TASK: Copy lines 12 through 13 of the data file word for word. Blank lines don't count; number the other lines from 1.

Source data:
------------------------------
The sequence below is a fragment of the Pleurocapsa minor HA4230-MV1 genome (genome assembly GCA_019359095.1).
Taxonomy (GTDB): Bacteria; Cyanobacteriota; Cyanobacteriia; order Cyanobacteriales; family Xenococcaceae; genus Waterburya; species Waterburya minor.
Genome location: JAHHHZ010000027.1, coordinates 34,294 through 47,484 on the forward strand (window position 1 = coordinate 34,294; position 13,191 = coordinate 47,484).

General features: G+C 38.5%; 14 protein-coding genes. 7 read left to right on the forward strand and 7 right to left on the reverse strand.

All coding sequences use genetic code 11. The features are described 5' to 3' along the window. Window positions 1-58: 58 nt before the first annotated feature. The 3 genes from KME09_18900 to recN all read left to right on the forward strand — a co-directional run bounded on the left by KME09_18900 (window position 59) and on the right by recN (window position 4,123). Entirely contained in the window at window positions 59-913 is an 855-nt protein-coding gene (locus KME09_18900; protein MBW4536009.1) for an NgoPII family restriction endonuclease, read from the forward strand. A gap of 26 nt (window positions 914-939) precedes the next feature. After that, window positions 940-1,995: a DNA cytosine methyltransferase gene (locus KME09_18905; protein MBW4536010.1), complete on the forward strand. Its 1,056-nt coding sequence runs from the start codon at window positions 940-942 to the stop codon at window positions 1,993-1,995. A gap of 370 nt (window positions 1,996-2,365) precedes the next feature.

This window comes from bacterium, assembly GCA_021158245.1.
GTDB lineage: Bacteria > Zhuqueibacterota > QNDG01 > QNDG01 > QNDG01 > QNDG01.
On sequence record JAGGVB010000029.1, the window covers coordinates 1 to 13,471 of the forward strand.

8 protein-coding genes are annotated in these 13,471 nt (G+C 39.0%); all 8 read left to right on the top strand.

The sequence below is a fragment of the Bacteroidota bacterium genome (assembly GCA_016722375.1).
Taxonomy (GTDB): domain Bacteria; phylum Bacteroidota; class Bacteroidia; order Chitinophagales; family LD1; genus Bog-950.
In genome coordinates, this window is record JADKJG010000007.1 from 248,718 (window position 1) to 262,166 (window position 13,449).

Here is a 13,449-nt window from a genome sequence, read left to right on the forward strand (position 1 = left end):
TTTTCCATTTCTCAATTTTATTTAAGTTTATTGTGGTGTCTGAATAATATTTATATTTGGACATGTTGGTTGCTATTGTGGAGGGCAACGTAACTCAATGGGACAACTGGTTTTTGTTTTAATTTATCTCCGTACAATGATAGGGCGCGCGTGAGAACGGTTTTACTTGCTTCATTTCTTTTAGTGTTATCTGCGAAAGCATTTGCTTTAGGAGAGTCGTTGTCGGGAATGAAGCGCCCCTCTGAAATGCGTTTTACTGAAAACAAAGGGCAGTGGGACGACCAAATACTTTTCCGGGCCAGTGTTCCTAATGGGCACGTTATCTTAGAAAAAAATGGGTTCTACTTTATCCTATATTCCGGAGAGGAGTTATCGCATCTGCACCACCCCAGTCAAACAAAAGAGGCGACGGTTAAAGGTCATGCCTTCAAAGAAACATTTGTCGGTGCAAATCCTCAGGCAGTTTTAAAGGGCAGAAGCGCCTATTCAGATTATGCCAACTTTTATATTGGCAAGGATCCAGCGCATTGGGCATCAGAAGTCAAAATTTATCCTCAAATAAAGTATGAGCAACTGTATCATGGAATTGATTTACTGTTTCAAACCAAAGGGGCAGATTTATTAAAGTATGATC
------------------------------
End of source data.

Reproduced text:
In genome coordinates, this window is record JADKJG010000007.1 from 248,718 (window position 1) to 262,166 (window position 13,449).

Here is a 13,449-nt window from a genome sequence, read left to right on the forward strand (position 1 = left end):